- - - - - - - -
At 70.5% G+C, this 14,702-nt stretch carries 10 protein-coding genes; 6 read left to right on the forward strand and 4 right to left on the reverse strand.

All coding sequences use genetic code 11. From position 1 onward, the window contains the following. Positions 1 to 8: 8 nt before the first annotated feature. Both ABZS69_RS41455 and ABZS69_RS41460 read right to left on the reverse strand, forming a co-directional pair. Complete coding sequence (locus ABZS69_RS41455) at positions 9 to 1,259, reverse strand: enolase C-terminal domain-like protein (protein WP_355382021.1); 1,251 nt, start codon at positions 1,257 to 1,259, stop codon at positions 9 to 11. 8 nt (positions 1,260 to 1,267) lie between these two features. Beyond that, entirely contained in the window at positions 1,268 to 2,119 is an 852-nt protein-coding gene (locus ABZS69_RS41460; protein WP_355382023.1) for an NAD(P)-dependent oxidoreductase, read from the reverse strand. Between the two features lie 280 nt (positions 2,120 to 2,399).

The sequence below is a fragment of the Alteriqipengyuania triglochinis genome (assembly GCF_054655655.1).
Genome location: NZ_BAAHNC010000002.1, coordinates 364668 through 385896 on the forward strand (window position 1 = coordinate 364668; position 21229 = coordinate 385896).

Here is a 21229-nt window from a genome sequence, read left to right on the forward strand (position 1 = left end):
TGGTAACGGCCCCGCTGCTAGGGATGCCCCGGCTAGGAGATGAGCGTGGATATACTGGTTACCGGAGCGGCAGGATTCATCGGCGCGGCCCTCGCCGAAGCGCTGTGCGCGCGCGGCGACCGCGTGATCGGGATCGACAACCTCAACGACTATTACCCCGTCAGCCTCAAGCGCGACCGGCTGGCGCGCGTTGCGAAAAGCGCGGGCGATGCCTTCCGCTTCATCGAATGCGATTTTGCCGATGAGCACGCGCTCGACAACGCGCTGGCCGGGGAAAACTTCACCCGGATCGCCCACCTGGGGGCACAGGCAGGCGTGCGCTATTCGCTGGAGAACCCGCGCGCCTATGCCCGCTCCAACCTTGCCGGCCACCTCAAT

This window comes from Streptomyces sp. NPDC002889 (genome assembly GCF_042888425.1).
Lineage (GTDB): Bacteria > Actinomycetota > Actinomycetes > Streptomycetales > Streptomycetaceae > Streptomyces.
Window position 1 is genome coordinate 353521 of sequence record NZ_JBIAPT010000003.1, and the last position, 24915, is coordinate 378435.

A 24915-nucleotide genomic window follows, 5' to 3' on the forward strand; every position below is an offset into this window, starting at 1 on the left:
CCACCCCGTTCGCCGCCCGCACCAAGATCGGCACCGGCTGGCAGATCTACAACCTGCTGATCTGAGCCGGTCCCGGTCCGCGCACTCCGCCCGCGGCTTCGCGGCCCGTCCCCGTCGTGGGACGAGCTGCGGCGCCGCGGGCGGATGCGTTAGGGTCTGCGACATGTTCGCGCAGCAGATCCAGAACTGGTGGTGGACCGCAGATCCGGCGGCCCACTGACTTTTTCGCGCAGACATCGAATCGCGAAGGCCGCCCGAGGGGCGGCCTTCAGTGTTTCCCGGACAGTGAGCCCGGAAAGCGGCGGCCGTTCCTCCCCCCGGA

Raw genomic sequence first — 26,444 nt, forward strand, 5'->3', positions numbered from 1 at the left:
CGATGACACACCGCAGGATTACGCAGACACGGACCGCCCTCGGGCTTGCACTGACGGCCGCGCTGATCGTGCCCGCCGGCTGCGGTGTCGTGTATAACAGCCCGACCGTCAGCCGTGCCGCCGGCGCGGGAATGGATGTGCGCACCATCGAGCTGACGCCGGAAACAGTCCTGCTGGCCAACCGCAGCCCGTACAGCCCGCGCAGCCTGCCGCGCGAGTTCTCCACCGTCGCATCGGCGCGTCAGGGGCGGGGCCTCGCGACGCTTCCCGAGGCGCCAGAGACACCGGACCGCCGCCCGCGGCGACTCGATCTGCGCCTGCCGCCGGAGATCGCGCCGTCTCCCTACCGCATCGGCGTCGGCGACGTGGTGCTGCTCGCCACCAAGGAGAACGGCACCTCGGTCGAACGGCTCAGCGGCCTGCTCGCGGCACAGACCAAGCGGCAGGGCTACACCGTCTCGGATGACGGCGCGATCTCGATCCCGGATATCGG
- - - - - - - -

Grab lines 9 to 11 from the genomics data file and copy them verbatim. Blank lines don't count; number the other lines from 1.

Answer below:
Window position 1 is genome coordinate 353521 of sequence record NZ_JBIAPT010000003.1, and the last position, 24915, is coordinate 378435.

A 24915-nucleotide genomic window follows, 5' to 3' on the forward strand; every position below is an offset into this window, starting at 1 on the left:
CCACCCCGTTCGCCGCCCGCACCAAGATCGGCACCGGCTGGCAGATCTACAACCTGCTGATCTGAGCCGGTCCCGGTCCGCGCACTCCGCCCGCGGCTTCGCGGCCCGTCCCCGTCGTGGGACGAGCTGCGGCGCCGCGGGCGGATGCGTTAGGGTCTGCGACATGTTCGCGCAGCAGATCCAGAACTGGTGGTGGACCGCAGATCCGGCGGCCCACTGACTTTTTCGCGCAGACATCGAATCGCGAAGGCCGCCCGAGGGGCGGCCTTCAGTGTTTCCCGGACAGTGAGCCCGGAAAGCGGCGGCCGTTCCTCCCCCCGGA